That’s because Baker never loses respect or empathy for his characters. Instead, he sees them as people and therefore human. There are far too many films about people who struggle economically that reduce their characters to their class, causing them to lose their humanity.
The Florida Project has a heart, and it's gutsy. The film does a remarkable job of existing between two worlds, that of the adults and that of the children. This is amazingly reflected in the cinematography. For the adults, the surroundings are colorful, but they lose their magic. They are far more aware of the literal cracks in the design; the worn-out and deteriorating buildings reflect the struggles in Halley’s life. Her reality is that she is raising her child in an old, bedbug-infested motel.
The more desperate she grows, the more claustrophobic the surroundings seem to become.
When Halley is talking to social workers who want to remove her daughter from her care, (in her desperation, she'd turned to prostitution to make money), Moonee observes from a distance. The only thing she sees is her mother's upset, as the conversation is out of earshot.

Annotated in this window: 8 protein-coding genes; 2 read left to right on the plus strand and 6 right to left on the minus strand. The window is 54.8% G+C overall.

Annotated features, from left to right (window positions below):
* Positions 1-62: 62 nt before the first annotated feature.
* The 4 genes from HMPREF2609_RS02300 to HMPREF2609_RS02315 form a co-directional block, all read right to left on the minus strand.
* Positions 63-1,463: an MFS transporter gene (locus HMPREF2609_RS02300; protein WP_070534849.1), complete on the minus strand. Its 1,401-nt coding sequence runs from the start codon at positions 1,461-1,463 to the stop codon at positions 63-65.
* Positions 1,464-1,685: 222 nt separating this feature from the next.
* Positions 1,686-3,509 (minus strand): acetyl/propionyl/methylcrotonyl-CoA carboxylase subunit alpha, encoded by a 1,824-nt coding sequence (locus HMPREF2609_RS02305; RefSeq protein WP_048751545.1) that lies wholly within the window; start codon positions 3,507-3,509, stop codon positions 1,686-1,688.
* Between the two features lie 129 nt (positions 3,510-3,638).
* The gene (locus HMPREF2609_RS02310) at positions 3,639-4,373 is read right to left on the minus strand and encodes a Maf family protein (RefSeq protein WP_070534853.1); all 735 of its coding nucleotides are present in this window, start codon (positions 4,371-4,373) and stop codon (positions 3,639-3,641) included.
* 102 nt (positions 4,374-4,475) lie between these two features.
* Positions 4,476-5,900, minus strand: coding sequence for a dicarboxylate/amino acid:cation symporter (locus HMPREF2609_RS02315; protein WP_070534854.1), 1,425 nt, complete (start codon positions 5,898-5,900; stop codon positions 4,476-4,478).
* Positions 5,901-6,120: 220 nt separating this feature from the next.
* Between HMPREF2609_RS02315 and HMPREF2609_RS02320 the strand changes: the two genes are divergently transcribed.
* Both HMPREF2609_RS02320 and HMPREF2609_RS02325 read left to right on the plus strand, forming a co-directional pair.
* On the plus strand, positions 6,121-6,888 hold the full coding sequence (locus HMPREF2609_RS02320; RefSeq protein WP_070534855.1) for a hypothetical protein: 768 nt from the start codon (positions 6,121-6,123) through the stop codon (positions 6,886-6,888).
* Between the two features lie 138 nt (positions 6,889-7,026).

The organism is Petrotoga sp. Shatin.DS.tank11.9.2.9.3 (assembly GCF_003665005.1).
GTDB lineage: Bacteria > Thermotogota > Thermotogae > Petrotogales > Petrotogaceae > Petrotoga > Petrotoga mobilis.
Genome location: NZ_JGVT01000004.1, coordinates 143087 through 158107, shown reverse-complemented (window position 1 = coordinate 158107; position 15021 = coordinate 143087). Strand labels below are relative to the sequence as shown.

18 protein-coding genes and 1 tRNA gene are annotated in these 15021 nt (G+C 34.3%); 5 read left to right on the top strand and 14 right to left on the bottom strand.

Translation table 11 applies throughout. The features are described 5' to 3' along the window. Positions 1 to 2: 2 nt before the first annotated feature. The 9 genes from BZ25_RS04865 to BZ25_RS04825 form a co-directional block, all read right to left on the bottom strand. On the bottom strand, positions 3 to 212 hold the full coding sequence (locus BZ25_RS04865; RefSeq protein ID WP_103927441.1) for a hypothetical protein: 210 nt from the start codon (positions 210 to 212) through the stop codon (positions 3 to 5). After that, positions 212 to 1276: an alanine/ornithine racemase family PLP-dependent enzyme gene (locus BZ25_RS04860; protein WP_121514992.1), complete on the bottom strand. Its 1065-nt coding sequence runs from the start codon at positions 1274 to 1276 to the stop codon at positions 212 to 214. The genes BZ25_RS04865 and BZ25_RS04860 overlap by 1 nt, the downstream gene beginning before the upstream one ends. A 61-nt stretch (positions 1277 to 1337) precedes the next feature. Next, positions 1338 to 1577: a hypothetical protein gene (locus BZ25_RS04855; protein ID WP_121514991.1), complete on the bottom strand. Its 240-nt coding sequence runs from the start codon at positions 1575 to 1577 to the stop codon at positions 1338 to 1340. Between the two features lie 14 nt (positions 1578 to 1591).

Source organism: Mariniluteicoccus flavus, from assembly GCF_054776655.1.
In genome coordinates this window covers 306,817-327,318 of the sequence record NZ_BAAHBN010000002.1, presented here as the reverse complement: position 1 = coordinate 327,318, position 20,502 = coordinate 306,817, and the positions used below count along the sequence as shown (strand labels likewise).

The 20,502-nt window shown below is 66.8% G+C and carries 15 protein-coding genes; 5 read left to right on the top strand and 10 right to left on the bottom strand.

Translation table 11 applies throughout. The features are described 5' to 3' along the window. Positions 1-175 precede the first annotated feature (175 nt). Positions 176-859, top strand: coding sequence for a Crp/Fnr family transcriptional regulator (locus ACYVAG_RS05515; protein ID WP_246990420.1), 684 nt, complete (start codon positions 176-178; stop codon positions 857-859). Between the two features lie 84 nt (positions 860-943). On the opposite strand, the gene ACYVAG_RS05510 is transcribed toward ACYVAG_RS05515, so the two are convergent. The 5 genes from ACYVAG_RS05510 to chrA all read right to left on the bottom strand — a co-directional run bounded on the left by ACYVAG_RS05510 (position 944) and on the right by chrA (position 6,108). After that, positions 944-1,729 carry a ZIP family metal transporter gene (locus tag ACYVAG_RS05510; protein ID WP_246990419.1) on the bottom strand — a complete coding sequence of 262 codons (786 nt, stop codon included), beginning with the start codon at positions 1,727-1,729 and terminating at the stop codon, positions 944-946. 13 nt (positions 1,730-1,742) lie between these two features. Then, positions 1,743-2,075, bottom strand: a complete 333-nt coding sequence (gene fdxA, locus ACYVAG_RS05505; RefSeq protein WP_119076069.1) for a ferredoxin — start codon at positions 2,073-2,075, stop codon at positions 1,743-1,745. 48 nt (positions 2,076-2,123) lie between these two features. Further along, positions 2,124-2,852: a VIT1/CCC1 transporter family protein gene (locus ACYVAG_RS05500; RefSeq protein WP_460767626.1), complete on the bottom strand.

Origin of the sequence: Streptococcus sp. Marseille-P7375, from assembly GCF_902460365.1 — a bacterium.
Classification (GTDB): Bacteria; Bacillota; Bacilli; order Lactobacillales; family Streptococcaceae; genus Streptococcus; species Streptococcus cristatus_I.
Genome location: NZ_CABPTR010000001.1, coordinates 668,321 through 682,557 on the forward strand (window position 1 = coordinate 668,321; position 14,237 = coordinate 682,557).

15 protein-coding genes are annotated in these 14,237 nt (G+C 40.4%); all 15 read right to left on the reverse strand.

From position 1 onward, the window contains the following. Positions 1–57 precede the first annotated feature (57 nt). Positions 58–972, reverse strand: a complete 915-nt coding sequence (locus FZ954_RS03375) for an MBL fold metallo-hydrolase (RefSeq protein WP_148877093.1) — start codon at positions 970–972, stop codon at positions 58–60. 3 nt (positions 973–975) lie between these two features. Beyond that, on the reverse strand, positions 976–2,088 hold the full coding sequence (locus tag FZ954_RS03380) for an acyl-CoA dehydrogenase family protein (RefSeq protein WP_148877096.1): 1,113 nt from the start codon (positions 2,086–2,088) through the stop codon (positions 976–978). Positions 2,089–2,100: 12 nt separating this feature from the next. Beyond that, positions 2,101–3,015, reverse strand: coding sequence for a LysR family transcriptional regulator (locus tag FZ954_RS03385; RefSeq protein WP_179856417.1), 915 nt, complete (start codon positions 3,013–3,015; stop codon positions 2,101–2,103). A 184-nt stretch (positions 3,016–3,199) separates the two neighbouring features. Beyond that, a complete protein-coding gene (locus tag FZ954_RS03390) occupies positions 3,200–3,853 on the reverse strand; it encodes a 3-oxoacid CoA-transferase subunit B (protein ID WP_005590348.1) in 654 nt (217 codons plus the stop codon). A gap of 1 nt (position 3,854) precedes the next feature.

Through the course of the film, the children remain unaware of life's grittiest hardships. Every moment is magical for them. We go with them as they explore the larger-than-life world of colorful building and gift shops and ice cream stands, and we watch as they run through corridors, laughing and plotting their next adventures.
Baker has always striven to work with first-time actors. As a result, he always gets naturalistic and moving performances from his cast. It’s too good to be a mere coincidenceBaker really is a good director.